Many women get spray tans as an alternative to tanning in booths that use ultraviolet lights which have been shown to greatly increase cancer risk in those who use them. However, many studies have shown that dihydroxyacetone (DHA), the active chemical used in spray tans, may cause genetic alterations and DNA damage, according to a group of medical experts who reviewed ten of the most-recent published and publicly available scientific studies on DHA for ABC New. One of these scientific studies was a federal report that ABC News obtained through the Freedom of Information Act (FOIA).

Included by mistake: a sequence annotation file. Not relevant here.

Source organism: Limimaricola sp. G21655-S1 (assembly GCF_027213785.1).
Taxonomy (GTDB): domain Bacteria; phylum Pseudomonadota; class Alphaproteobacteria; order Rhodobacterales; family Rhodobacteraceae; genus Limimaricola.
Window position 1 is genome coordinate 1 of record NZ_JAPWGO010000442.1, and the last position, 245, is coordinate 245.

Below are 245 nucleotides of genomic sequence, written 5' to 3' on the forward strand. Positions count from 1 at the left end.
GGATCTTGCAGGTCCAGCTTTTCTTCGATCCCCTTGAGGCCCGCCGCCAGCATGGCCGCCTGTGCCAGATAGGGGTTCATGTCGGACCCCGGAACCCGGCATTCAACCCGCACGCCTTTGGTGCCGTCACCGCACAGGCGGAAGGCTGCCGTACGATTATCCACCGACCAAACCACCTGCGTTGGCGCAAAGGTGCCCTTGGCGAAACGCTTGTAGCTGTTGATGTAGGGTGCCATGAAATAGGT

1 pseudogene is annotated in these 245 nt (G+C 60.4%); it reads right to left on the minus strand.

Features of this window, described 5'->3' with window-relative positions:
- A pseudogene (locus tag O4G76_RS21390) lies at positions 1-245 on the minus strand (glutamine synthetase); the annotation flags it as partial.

DHA can become dangerous if it is inhale or ingested, because that makes it easy for the chemical to get in the bloodstream. The FDA recommends that “consumers should request measures to protect their eyes and mucous membranes and prevent inhalation.”
In order to see if tanning salons were helping to spread the FDA safety message, ABC sent undercover journalists to 12 salons at random. 9 out of 12 did not have any eye covers or nose plugs. 11 out of 12 did not have any mouth protection. Every salon discouraged using the gear because it would affect the way the tan looked.